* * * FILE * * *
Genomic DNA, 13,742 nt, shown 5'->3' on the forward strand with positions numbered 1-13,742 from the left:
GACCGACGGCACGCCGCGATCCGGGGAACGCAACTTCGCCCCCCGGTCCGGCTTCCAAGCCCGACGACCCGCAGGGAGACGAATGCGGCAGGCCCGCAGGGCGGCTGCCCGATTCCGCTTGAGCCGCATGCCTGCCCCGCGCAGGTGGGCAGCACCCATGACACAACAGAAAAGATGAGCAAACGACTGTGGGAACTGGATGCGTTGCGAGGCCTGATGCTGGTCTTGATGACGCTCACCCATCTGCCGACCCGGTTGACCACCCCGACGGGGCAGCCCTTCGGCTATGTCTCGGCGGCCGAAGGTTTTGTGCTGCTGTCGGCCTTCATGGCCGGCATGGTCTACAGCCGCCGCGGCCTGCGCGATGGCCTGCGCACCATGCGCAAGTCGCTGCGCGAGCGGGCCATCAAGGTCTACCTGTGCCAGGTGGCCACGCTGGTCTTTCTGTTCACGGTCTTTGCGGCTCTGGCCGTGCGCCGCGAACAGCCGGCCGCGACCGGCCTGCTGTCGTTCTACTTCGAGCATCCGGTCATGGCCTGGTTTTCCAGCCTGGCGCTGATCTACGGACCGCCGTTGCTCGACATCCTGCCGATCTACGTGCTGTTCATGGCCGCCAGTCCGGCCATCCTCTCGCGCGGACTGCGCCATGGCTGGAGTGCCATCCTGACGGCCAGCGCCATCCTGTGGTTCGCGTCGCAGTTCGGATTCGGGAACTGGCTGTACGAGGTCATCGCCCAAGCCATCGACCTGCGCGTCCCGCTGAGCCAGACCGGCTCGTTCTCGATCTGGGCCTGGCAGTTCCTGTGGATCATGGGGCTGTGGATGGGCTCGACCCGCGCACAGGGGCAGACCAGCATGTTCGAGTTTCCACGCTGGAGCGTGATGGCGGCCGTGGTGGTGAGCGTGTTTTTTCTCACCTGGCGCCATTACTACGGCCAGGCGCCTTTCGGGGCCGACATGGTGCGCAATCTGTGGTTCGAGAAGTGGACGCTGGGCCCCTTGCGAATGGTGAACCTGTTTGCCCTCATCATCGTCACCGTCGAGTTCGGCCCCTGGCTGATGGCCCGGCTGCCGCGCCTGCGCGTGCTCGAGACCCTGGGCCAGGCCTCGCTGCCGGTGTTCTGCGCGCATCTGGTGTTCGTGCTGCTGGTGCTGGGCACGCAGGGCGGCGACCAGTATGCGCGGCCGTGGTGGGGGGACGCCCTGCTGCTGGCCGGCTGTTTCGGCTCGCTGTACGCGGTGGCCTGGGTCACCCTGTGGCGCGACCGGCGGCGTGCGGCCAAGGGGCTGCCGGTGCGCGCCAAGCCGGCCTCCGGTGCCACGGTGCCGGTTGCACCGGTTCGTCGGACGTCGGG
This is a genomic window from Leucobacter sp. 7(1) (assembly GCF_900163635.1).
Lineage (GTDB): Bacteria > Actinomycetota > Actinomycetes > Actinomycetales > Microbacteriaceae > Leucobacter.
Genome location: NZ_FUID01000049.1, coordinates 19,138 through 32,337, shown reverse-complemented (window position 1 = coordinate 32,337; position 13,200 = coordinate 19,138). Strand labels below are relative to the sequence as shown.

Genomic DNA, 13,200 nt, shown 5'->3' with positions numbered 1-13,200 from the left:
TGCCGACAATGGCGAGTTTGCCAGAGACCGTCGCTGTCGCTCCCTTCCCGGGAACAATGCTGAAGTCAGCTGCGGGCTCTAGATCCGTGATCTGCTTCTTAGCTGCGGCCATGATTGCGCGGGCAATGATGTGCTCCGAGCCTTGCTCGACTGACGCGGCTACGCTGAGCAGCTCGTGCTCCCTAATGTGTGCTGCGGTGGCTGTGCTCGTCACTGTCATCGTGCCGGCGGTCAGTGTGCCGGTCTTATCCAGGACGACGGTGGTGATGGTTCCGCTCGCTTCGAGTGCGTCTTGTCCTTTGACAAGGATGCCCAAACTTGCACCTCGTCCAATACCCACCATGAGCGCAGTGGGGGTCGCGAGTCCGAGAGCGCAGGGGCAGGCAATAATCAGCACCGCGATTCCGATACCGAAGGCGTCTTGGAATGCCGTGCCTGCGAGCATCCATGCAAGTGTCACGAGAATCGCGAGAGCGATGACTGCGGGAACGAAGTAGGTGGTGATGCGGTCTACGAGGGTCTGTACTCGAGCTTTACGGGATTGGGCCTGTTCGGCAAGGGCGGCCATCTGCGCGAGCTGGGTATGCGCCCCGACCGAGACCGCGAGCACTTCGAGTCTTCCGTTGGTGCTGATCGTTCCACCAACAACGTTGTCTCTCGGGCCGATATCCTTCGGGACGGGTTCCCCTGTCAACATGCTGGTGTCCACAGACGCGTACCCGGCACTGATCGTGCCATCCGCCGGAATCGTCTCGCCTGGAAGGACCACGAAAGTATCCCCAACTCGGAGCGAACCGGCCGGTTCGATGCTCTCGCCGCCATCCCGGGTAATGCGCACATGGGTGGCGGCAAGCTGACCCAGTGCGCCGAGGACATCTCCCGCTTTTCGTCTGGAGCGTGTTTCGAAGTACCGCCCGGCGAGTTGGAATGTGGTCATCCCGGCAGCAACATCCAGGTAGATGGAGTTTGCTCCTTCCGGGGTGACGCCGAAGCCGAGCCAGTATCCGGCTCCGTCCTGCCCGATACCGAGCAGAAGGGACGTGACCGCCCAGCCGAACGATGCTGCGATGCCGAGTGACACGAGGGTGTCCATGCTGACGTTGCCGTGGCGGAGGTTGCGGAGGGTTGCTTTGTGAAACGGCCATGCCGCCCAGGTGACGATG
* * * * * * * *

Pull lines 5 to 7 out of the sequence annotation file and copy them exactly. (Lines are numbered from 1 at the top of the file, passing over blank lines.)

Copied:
Genome location: NZ_FUID01000049.1, coordinates 19,138 through 32,337, shown reverse-complemented (window position 1 = coordinate 32,337; position 13,200 = coordinate 19,138). Strand labels below are relative to the sequence as shown.

Genomic DNA, 13,200 nt, shown 5'->3' with positions numbered 1-13,200 from the left:
TGCCGACAATGGCGAGTTTGCCAGAGACCGTCGCTGTCGCTCCCTTCCCGGGAACAATGCTGAAGTCAGCTGCGGGCTCTAGATCCGTGATCTGCTTCTTAGCTGCGGCCATGATTGCGCGGGCAATGATGTGCTCCGAGCCTTGCTCGACTGACGCGGCTACGCTGAGCAGCTCGTGCTCCCTAATGTGTGCTGCGGTGGCTGTGCTCGTCACTGTCATCGTGCCGGCGGTCAGTGTGCCGGTCTTATCCAGGACGACGGTGGTGATGGTTCCGCTCGCTTCGAGTGCGTCTTGTCCTTTGACAAGGATGCCCAAACTTGCACCTCGTCCAATACCCACCATGAGCGCAGTGGGGGTCGCGAGTCCGAGAGCGCAGGGGCAGGCAATAATCAGCACCGCGATTCCGATACCGAAGGCGTCTTGGAATGCCGTGCCTGCGAGCATCCATGCAAGTGTCACGAGAATCGCGAGAGCGATGACTGCGGGAACGAAGTAGGTGGTGATGCGGTCTACGAGGGTCTGTACTCGAGCTTTACGGGATTGGGCCTGTTCGGCAAGGGCGGCCATCTGCGCGAGCTGGGTATGCGCCCCGACCGAGACCGCGAGCACTTCGAGTCTTCCGTTGGTGCTGATCGTTCCACCAACAACGTTGTCTCTCGGGCCGATATCCTTCGGGACGGGTTCCCCTGTCAACATGCTGGTGTCCACAGACGCGTACCCGGCACTGATCGTGCCATCCGCCGGAATCGTCTCGCCTGGAAGGACCACGAAAGTATCCCCAACTCGGAGCGAACCGGCCGGTTCGATGCTCTCGCCGCCATCCCGGGTAATGCGCACATGGGTGGCGGCAAGCTGACCCAGTGCGCCGAGGACATCTCCCGCTTTTCGTCTGGAGCGTGTTTCGAAGTACCGCCCGGCGAGTTGGAATGTGGTCATCCCGGCAGCAACATCCAGGTAGATGGAGTTTGCTCCTTCCGGGGTGACGCCGAAGCCGAGCCAGTATCCGGCTCCGTCCTGCCCGATACCGAGCAGAAGGGACGTGACCGCCCAGCCGAACGATGCTGCGATGCCGAGTGACACGAGGGTGTCCATGCTGACGTTGCCGTGGCGGAGGTTGCGGAGGGTTGCTTTGTGAAACGGCCATGCCGCCCAGGTGACGATG